He said Parliament’s rejection of Theresa May’s Brexit deal had created a “cloud of uncertainty” and warned that crashing out would cause “significant disruption.” He urged politicians to rule out a no-deal Brexit in a vote Wednesday evening.
In his Spring Statement, the chancellor unveiled new growth forecasts with the outlook for this year cut from 1.6 percent to 1.2 percent, the weakest since the financial crisis. There was an improved outlook for the public finances, though that’s dependent on the U.K. leaving the EU with a deal. A chaotic exit that would throw his forecasts into disarray.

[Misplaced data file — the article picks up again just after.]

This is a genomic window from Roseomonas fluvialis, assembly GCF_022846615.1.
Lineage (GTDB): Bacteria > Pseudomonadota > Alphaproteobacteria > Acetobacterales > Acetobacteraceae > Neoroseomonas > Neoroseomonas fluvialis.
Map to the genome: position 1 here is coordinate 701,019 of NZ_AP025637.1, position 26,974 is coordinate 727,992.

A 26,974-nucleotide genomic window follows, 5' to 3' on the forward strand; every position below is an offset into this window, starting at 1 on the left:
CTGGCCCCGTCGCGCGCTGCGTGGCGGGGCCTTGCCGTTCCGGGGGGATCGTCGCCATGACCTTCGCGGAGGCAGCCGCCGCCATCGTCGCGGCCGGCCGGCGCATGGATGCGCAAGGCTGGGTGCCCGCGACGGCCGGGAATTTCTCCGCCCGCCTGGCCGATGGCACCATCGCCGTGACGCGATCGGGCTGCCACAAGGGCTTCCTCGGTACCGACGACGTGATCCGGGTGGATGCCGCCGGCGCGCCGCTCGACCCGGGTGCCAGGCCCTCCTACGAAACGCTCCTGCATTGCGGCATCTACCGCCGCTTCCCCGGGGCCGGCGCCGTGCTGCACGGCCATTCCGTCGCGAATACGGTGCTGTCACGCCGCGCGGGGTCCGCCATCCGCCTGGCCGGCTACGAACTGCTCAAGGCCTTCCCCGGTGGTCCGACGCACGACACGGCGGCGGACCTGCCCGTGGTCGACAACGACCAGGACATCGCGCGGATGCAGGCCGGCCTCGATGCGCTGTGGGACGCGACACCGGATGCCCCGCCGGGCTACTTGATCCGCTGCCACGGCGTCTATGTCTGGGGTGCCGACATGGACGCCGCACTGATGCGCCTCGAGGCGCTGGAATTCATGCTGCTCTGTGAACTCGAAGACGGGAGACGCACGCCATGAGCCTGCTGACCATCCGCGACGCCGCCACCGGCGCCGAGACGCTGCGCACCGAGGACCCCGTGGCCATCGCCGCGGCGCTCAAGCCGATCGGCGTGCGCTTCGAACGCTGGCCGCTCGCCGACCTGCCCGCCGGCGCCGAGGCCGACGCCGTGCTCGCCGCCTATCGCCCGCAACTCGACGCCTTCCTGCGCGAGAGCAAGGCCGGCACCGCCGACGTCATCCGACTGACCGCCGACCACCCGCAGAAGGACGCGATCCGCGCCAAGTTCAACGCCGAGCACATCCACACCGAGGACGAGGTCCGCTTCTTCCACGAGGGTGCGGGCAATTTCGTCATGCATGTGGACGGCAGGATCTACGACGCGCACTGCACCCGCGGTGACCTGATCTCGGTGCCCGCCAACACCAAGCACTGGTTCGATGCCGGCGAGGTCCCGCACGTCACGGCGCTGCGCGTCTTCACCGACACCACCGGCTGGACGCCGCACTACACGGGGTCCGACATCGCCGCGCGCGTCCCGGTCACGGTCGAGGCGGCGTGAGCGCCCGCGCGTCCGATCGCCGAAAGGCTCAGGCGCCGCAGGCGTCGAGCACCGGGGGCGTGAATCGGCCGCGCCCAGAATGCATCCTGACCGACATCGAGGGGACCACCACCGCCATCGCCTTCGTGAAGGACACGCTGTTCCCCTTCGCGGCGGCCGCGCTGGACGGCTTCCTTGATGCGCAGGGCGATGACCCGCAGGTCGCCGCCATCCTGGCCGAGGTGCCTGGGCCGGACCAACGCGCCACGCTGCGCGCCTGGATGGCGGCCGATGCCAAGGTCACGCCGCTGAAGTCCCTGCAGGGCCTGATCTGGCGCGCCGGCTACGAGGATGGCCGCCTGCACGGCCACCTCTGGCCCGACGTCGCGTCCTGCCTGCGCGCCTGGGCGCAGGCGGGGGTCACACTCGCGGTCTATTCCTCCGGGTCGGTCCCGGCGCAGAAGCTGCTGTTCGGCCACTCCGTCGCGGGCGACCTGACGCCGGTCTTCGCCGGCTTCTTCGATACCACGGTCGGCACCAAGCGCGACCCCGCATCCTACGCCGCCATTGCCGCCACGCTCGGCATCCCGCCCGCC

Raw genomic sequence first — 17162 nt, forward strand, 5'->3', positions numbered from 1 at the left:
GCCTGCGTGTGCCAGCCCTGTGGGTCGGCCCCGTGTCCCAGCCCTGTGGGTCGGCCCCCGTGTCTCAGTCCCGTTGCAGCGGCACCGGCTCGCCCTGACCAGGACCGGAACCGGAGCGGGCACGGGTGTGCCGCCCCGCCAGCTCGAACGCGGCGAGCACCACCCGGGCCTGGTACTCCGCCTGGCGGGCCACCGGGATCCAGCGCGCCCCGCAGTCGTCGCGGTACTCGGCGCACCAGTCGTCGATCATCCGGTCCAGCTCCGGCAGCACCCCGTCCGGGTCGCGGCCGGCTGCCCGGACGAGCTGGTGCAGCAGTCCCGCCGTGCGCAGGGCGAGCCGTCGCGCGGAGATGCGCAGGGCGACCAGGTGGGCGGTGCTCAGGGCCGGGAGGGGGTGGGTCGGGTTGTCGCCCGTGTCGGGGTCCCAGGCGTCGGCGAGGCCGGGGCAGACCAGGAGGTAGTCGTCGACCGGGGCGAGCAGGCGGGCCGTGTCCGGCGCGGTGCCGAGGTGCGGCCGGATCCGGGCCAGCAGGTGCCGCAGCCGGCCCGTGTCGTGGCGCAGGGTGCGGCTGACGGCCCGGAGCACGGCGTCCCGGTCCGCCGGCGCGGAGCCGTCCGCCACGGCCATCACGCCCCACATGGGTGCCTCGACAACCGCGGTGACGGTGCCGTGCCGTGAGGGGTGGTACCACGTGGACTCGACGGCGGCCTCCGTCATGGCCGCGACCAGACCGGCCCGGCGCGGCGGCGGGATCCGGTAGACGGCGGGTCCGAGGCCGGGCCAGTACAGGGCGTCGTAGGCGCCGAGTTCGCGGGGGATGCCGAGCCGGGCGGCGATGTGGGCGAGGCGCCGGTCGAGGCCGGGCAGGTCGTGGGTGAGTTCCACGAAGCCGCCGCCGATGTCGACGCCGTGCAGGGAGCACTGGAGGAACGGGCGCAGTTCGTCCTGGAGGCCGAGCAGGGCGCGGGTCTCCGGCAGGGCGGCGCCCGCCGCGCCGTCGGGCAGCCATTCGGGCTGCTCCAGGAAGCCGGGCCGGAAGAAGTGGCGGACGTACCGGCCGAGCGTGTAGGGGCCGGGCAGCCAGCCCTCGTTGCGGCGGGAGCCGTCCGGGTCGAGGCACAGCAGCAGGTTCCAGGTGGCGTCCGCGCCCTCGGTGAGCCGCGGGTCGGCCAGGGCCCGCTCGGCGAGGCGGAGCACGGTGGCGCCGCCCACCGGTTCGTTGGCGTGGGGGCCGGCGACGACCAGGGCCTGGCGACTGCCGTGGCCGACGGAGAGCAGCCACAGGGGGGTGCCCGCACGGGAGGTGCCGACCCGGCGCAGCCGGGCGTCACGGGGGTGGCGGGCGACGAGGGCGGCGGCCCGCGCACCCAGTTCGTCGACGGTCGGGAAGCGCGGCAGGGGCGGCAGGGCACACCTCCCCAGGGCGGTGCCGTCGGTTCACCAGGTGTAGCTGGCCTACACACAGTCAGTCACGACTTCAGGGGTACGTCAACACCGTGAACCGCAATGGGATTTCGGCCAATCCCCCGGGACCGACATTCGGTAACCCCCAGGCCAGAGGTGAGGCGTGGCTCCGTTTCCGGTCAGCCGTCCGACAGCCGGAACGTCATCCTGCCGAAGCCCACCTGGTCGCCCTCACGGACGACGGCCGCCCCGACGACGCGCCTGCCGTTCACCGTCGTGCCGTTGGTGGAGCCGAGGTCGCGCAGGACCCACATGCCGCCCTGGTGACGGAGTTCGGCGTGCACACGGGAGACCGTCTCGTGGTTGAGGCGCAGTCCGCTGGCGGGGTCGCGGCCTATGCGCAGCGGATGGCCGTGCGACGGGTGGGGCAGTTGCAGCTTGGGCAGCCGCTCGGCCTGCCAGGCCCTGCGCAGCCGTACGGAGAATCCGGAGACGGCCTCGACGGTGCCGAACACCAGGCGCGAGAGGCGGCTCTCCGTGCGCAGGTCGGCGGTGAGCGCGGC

“Last night’s vote leaves a cloud of uncertainty hanging over our economy,” Hammond told Parliament. “The idea that some readily available fix to avoid the consequences of a no-deal Brexit is just wrong.”
The budget deficit will be lower in the coming years than the Office for Budget Responsibility forecast in October, Hammond said. The growth prediction for 2020 was kept at 1.4 percent, and the OBR sees an acceleration the following year. [...]